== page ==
The SPC has been slowly creeping the Slight severe area northwards, as is no surprise. At this point, I think that the Slight will end up along the SE PA and through the northern parts of NJ going into Wednesday morning. SNE may also have a “See Text” threat past 14Z.
As we get closer to the zero hour, it’s become easier to decipher the model trends as far as where the warm front will be able to lift to and who is under the gun Tuesday night into Wednesday morning. The main area of concern will be NC/VA/SoMD where the dynamics and the warm sector can interact the most efficiently to produce severe weather in the form of a linear SSW-NNE line of storms along the cold front. The severe threat will extend up through the northern parts of the region, but as the SPC stated mid-level stability is more of a factor in areas north and west of the D.C. area, which means less reports and slightly weaker winds along with a lesser chance for tornadoes.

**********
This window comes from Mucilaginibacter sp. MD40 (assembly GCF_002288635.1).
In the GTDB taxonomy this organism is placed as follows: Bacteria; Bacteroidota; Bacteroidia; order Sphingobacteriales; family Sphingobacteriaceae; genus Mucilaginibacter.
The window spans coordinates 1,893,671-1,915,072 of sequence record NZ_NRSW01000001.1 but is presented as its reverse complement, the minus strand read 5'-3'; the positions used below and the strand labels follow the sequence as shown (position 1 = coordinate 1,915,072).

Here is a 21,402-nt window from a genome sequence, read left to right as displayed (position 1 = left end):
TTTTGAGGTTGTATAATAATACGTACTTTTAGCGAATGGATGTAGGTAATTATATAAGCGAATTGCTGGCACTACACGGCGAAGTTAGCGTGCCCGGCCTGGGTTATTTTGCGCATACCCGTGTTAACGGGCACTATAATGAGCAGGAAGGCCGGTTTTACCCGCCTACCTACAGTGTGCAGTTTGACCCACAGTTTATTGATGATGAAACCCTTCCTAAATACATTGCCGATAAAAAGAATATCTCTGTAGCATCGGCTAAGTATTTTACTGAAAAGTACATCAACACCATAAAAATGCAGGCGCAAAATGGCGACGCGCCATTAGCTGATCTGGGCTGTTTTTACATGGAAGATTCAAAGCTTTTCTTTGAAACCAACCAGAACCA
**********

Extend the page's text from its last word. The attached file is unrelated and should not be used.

The GFS appears to have a better grasp on the timing, but the NAM’s instability parameters are much more favored due to the mesoscale nature of the event. However, as we saw with the severe event from two weeks ago, neither model had a true grasp on how unstable the LL air actually was. This could be attributable to the strong advection of low-level instability by the LL jet, which was likely mishandled and under-represented by the models.
All-in-all, I wouldn’t be surprised if this ended up being similar to our 11/16 event, with the severe reports shifted about 150-200 miles south. D.C. impact from the line of storms will likely be around 4-6 AM Wednesday morning.